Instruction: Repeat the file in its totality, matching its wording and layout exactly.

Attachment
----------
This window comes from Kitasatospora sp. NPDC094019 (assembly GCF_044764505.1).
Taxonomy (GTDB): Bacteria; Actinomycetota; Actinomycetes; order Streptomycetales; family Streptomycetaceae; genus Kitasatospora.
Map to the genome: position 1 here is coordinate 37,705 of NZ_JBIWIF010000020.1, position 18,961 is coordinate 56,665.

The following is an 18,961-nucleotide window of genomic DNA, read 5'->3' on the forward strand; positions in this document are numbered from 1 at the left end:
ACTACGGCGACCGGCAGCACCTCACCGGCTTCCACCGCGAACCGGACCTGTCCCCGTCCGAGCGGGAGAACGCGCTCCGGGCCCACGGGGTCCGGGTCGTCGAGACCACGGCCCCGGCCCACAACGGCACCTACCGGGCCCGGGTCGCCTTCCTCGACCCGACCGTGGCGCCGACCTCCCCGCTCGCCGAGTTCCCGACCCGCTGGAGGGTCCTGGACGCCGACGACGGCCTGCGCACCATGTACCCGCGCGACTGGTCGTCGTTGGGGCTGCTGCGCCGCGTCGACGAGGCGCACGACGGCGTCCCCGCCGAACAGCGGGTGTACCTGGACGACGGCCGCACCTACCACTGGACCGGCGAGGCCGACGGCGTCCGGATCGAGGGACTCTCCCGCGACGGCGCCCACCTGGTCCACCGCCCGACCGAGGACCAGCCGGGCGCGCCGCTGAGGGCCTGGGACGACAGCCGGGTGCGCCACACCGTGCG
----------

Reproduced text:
This window comes from Kitasatospora sp. NPDC094019 (assembly GCF_044764505.1).
Taxonomy (GTDB): Bacteria; Actinomycetota; Actinomycetes; order Streptomycetales; family Streptomycetaceae; genus Kitasatospora.
Map to the genome: position 1 here is coordinate 37,705 of NZ_JBIWIF010000020.1, position 18,961 is coordinate 56,665.

The following is an 18,961-nucleotide window of genomic DNA, read 5'->3' on the forward strand; positions in this document are numbered from 1 at the left end:
ACTACGGCGACCGGCAGCACCTCACCGGCTTCCACCGCGAACCGGACCTGTCCCCGTCCGAGCGGGAGAACGCGCTCCGGGCCCACGGGGTCCGGGTCGTCGAGACCACGGCCCCGGCCCACAACGGCACCTACCGGGCCCGGGTCGCCTTCCTCGACCCGACCGTGGCGCCGACCTCCCCGCTCGCCGAGTTCCCGACCCGCTGGAGGGTCCTGGACGCCGACGACGGCCTGCGCACCATGTACCCGCGCGACTGGTCGTCGTTGGGGCTGCTGCGCCGCGTCGACGAGGCGCACGACGGCGTCCCCGCCGAACAGCGGGTGTACCTGGACGACGGCCGCACCTACCACTGGACCGGCGAGGCCGACGGCGTCCGGATCGAGGGACTCTCCCGCGACGGCGCCCACCTGGTCCACCGCCCGACCGAGGACCAGCCGGGCGCGCCGCTGAGGGCCTGGGACGACAGCCGGGTGCGCCACACCGTGCG